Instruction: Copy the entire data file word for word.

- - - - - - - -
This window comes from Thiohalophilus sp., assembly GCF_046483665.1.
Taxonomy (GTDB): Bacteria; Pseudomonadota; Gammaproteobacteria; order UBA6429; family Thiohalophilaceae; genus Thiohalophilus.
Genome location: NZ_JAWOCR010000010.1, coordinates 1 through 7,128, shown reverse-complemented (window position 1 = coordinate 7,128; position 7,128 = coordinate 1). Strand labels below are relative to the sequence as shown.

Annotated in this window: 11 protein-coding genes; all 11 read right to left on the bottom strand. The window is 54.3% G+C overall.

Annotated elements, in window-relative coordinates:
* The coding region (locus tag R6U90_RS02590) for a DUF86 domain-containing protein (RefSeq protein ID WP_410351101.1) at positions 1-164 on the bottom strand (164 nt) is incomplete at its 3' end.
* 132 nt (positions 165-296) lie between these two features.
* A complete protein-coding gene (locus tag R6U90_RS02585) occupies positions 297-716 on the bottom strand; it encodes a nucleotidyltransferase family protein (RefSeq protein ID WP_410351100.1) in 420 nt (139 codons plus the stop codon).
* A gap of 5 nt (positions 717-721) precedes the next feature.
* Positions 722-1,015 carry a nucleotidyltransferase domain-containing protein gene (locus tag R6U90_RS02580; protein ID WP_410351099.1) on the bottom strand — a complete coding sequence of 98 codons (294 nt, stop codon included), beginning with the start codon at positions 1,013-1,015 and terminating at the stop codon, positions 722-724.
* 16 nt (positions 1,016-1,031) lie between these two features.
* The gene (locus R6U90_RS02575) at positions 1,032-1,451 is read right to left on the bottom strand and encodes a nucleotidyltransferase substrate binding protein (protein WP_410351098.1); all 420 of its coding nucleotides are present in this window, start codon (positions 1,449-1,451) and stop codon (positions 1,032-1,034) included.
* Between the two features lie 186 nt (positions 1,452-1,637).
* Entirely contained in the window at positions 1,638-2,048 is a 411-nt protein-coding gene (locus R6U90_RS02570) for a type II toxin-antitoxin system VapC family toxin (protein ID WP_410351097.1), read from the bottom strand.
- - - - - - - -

This window comes from Thiohalophilus sp., assembly GCF_046483665.1.
Taxonomy (GTDB): Bacteria; Pseudomonadota; Gammaproteobacteria; order UBA6429; family Thiohalophilaceae; genus Thiohalophilus.
Genome location: NZ_JAWOCR010000010.1, coordinates 1 through 7,128, shown reverse-complemented (window position 1 = coordinate 7,128; position 7,128 = coordinate 1). Strand labels below are relative to the sequence as shown.

Annotated in this window: 11 protein-coding genes; all 11 read right to left on the bottom strand. The window is 54.3% G+C overall.

Annotated elements, in window-relative coordinates:
* The coding region (locus tag R6U90_RS02590) for a DUF86 domain-containing protein (RefSeq protein ID WP_410351101.1) at positions 1-164 on the bottom strand (164 nt) is incomplete at its 3' end.
* 132 nt (positions 165-296) lie between these two features.
* A complete protein-coding gene (locus tag R6U90_RS02585) occupies positions 297-716 on the bottom strand; it encodes a nucleotidyltransferase family protein (RefSeq protein ID WP_410351100.1) in 420 nt (139 codons plus the stop codon).
* A gap of 5 nt (positions 717-721) precedes the next feature.
* Positions 722-1,015 carry a nucleotidyltransferase domain-containing protein gene (locus tag R6U90_RS02580; protein ID WP_410351099.1) on the bottom strand — a complete coding sequence of 98 codons (294 nt, stop codon included), beginning with the start codon at positions 1,013-1,015 and terminating at the stop codon, positions 722-724.
* 16 nt (positions 1,016-1,031) lie between these two features.
* The gene (locus R6U90_RS02575) at positions 1,032-1,451 is read right to left on the bottom strand and encodes a nucleotidyltransferase substrate binding protein (protein WP_410351098.1); all 420 of its coding nucleotides are present in this window, start codon (positions 1,449-1,451) and stop codon (positions 1,032-1,034) included.
* Between the two features lie 186 nt (positions 1,452-1,637).
* Entirely contained in the window at positions 1,638-2,048 is a 411-nt protein-coding gene (locus R6U90_RS02570) for a type II toxin-antitoxin system VapC family toxin (protein ID WP_410351097.1), read from the bottom strand.